As an archivist, I tend to think of materials in our collection vis-à-vis their research value rather than aesthetic or possible sentimental value, although these aren’t mutually exclusive categories. We have an abundance of beautiful things in the Joan Mitchell Foundation Archives—sketchbooks, photographs, prints, rare books, and gifts from other artists among them—but what matters most to me, and to the scholars who visit, is the information these materials hold and reveal. Who was where, and when? What did they look at, make, read, think, feel, say, write, and remember? And—a question of particular importance in our context—how does this relate to Joan Mitchell’s life and work?
Although these might seem somewhat reductive questions, they’re the backbone of research in an artist’s archive, where the littlest detail (the postmark on an envelope, a painting just visible in the background of a snapshot, an oil paint fingerprint next to a particular poem in a book) can hold great significance and lead to a new and more refined set of questions and interpretations. The complex webs of people, experiences, places, memories, animals, exhibitions—and, of course, paintings, drawings, and prints documented in our archives—make sense through and within their broader context. The whole is greater than the sum of its parts.
All of that said, not everyone with an interest in Joan Mitchell has the inclination, time, or ability to visit us in New York, and as a foundation we’re committed to making our archives and artwork collections as accessible as possible in order to promote a broader public knowledge and appreciation of Mitchell’s life and work. We’ve had several opportunities in recent years to lend archival materials alongside artwork for display in non-profit exhibitions, including a 2013 exhibition at the Poetry Foundation in Chicago and the current Joan Mitchell Retrospective: Her Life and Paintings at the Kunsthaus Bregenz in Austria and the Museum Ludwig in Germany. Along with twenty-nine large scale paintings, this exhibition includes an array of materials from our archives: sketchbooks from throughout Mitchell’s life (including one from 1948, when she lived in what’s now called DUMBO), photographs, childhood and student drawings, collaborative print and poetry portfolios, correspondence, inscribed books, exhibition invitations, and other so-called ephemera. We worked with the Kunsthaus’s curator to design billboards, visible along the main road into town, that incorporate archival photographs, and the exhibition catalogue includes reproductions of numerous archival materials that are being published for the first time. We also provided video of the sketchbooks’ pages so that those interested in further study could view the entire contents on monitors in the gallery.
While the public response to this exhibition has been overwhelmingly positive, it is admittedly strange to see these materials, which have become so familiar to me over time, enclosed in vitrines. They’re not quite themselves. Although I’m very grateful for the opportunity to share gems from our archives in a museum setting, the objectification inherent in such displays has been thought-provoking. The sensory experiences of smell and touch, very immediate during on-site research visits, are eliminated, and the lack of an explicit connection between the archival materials and the paintings on view renders their presence less meaningful than it might have been. While paintings don’t require any interpretation or contextualization—they speak visually and their relationships to each other are evident to the eye—the archival materials lose some of their meaning in isolation from their original context. Their aesthetic and sentimental value eclipses their research value. This isn’t a bad thing, but rather a shift in perspective. Tens of thousands of museum visitors will have the chance to see unique materials previously seen by only a handful of researchers, and I hope they’ll leave the exhibition with a greater sense of Mitchell’s life, what mattered to her, and what inspired her work. I also hope they’ll become more interested in artists’ archives generally.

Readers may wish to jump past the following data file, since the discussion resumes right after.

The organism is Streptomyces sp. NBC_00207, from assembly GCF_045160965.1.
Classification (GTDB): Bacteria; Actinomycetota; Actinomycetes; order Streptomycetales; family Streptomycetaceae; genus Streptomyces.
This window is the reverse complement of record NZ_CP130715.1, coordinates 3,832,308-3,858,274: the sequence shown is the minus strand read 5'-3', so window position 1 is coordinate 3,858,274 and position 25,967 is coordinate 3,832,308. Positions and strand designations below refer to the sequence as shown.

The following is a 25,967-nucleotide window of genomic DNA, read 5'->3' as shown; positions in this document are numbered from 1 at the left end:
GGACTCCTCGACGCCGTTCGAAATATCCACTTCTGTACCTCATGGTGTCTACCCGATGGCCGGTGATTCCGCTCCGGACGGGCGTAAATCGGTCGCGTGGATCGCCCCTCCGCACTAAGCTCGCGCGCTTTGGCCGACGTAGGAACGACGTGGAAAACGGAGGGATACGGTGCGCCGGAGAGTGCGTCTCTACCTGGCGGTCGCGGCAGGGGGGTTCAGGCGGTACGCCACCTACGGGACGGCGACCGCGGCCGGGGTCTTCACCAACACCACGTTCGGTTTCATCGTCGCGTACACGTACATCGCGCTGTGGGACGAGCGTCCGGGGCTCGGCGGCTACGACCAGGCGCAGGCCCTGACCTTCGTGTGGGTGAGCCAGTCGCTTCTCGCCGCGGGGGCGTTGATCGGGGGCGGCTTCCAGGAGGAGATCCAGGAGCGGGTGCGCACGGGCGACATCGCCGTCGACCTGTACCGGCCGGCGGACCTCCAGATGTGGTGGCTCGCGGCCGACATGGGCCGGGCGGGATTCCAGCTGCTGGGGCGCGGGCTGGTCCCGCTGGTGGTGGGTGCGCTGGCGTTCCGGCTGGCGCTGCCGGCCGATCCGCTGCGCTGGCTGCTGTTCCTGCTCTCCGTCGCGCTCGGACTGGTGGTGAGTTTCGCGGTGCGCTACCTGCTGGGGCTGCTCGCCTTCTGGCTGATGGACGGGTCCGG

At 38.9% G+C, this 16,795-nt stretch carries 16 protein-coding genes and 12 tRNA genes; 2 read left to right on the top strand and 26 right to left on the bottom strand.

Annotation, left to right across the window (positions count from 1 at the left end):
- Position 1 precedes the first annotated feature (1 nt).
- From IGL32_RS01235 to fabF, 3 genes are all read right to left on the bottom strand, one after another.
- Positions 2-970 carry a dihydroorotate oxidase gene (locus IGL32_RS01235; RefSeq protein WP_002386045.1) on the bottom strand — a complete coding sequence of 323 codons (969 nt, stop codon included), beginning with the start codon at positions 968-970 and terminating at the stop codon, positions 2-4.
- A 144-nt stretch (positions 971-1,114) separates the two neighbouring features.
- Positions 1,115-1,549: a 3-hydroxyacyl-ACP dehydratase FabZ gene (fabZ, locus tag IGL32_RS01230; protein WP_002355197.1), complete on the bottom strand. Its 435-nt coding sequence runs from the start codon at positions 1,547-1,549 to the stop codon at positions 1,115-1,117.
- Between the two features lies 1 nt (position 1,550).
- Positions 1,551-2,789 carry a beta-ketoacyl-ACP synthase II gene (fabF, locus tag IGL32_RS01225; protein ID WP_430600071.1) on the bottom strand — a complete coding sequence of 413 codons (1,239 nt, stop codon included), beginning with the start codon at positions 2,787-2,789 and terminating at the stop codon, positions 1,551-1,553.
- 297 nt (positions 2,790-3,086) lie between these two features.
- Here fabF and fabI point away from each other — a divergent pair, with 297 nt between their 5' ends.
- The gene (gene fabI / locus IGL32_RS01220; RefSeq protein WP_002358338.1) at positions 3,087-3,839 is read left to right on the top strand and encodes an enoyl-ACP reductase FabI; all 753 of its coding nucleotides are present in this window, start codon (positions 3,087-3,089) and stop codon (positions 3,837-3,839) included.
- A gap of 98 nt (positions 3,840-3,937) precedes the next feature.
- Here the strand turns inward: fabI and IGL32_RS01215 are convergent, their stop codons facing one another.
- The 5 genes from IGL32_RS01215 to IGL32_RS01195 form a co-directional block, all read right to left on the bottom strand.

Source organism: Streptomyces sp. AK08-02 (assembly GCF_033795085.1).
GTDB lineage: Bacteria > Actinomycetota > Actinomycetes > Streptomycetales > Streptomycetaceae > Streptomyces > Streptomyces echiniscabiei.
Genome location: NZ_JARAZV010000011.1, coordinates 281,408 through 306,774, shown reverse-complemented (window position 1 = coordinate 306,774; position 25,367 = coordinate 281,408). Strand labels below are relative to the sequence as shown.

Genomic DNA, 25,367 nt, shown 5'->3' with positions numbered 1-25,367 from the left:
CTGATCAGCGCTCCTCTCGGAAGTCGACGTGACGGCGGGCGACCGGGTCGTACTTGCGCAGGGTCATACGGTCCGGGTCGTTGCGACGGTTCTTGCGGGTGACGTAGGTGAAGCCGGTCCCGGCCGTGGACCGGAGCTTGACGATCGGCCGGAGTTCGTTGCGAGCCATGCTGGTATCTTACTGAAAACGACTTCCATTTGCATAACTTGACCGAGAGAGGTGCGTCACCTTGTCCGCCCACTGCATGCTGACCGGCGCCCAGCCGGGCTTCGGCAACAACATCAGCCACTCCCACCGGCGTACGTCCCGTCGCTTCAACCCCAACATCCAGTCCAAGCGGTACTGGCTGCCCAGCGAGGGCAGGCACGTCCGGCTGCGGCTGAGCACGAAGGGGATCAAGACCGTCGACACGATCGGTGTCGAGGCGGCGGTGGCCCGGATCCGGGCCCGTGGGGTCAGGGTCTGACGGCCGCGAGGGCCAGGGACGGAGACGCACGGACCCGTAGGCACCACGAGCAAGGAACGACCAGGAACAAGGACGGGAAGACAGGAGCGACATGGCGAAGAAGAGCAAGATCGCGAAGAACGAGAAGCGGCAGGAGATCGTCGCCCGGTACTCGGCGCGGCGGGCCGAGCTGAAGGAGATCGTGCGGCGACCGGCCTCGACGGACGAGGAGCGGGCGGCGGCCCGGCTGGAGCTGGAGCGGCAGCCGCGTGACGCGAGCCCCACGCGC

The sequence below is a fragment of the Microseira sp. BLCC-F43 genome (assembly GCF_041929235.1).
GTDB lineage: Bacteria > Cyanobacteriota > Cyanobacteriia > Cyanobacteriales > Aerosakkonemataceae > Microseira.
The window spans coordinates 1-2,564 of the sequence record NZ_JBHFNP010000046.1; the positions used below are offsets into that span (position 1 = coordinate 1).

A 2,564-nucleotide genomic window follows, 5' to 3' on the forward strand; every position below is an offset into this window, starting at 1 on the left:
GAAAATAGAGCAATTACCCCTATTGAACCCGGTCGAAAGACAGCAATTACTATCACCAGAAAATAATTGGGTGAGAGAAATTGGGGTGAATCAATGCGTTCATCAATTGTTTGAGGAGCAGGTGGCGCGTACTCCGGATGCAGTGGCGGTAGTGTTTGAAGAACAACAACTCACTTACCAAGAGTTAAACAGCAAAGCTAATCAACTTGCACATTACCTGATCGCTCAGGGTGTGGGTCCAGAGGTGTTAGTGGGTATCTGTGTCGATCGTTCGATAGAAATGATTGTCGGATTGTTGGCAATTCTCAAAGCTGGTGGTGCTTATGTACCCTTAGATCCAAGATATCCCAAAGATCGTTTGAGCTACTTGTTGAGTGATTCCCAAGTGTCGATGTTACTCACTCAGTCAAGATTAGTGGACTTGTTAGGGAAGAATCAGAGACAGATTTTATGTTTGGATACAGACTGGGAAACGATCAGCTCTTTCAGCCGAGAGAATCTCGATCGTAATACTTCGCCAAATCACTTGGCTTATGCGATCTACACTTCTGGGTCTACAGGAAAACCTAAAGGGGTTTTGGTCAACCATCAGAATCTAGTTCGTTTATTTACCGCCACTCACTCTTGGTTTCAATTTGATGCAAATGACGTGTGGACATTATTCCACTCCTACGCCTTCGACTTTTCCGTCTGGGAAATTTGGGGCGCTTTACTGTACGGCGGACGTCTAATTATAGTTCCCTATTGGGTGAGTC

A less traditional collaboration involving materials from our archives took place last fall at the Fondation Cartier pour l’art contemporain in Paris. The museum organized and hosted a touching tribute to Joan Mitchell by Patti Smith and Tony Shanahan as part of their “Nuits de l’incertitude” series, with Mitchell’s painting La Grande Vallée VI (1984) on view in the main gallery and photographs from our archives spanning Mitchell’s life projected on the large screen one sees on entering the museum. Smith interspersed readings of excerpts from Mitchell’s correspondence as a young woman with her own musical and spoken word performance, and it was particularly moving to hear Mitchell’s words spoken by such a forceful and singular living artist. Smith’s lyrical sensibility and directness mirror Mitchell’s own, and through her reading she both transformed Mitchell’s words and allowed her to speak for herself:
I’m waiting to find myself among all these Utrillo streets and shutters & still lives, how to make it all something crude & American—it’s so old and I see why Picasso had to destroy I think. It’s hard to find the structure of things underneath the charm. It’s hard to find things that mean something to me when everything has meant things to others, so many Lautrec people, Cézanne houses, Monet churches etc. I feel so very American after all—maybe like Joyce sitting here & reading Irish newspapers.
Letter from Joan Mitchell to Barney Rosset, July 10, 1948,
Joan Mitchell Foundation Archives
LAURA MORRIS is an artist, chef, and archivist who lives in Brooklyn. She works for the Joan Mitchell Foundation.